Indigenous story-teller Louise Profeit-LeBlanc explores the mystical teachings of Bahá’u’lláh contained within the volume The Seven Valleys as a framework for the journey of reconciliation. The tool of reconciliation is one that has historically been applied to relations between groups of people but it is also a journey that each individual must take within themselves—and it is sorely needed in today’s divisive atmosphere.
Louise Profeit-LeBlanc – “Tse Duna”
Louise is a Traditional Storyteller from the Nacho Nyak Dun First Nation of the Yukon Territory in Northern Canada. Her 30 year commitment to the cultural and artistic heritage of her people includes being co-founder of two seminal organizations of the Yukon: the Yukon International Storytelling Festival and the Society of Yukon Artists of Native Ancestry. Both of these organizations helped to inspire an artistic revival and recognition of Indigenous art in the territory.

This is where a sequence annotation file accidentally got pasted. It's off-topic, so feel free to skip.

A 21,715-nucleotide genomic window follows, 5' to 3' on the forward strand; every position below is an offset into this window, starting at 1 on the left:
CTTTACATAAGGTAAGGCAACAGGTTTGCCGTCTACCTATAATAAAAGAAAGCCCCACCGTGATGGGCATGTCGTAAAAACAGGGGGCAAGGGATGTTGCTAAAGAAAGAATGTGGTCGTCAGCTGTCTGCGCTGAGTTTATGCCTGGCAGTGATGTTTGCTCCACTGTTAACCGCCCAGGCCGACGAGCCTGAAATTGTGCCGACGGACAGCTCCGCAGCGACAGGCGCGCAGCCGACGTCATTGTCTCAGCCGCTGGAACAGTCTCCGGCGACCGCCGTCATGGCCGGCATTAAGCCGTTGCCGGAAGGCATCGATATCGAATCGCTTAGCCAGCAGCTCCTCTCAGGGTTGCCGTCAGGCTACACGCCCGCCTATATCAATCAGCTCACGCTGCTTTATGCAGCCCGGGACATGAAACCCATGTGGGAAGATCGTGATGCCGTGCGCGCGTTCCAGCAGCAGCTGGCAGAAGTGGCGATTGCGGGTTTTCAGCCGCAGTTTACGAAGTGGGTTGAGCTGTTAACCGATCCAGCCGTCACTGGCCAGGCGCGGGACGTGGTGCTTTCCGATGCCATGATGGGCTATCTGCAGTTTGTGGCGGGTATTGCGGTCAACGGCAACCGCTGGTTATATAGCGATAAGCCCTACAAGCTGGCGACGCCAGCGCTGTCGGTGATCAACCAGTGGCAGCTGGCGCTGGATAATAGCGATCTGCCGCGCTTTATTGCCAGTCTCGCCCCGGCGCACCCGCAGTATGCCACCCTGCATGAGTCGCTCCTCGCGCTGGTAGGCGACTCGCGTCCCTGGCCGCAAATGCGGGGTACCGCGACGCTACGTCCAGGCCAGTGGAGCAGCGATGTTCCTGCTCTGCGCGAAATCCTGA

Louise worked for several years as the Yukon Native Heritage advisor for the Yukon Government, recording traditional stories relative to Yukon geographical place names. She pays tribute to the many Elders she was privileged to work with for over a decade, ensuring these precious stories were captured for future generations.
Louise worked for over eleven years to help advance Aboriginal art in Canada through her position at Canada Council for the Arts, where she served as coordinator for the Aboriginal Arts Office, in Strategic Initiatives.
Despite her full time employment at Canada Council Louise continued to respond to requests from regional and local Aboriginal gatherings, festivals and inner city school programs, sharing traditional stories and providing a framework of curriculum for teachers to use in their classes. She was also privileged to be invited as a storyteller at international venues including Germany, Netherlands, Norway, Greenland, Scotland, USA, Belize, and Hawaii and at many national Indigenous artistic gatherings.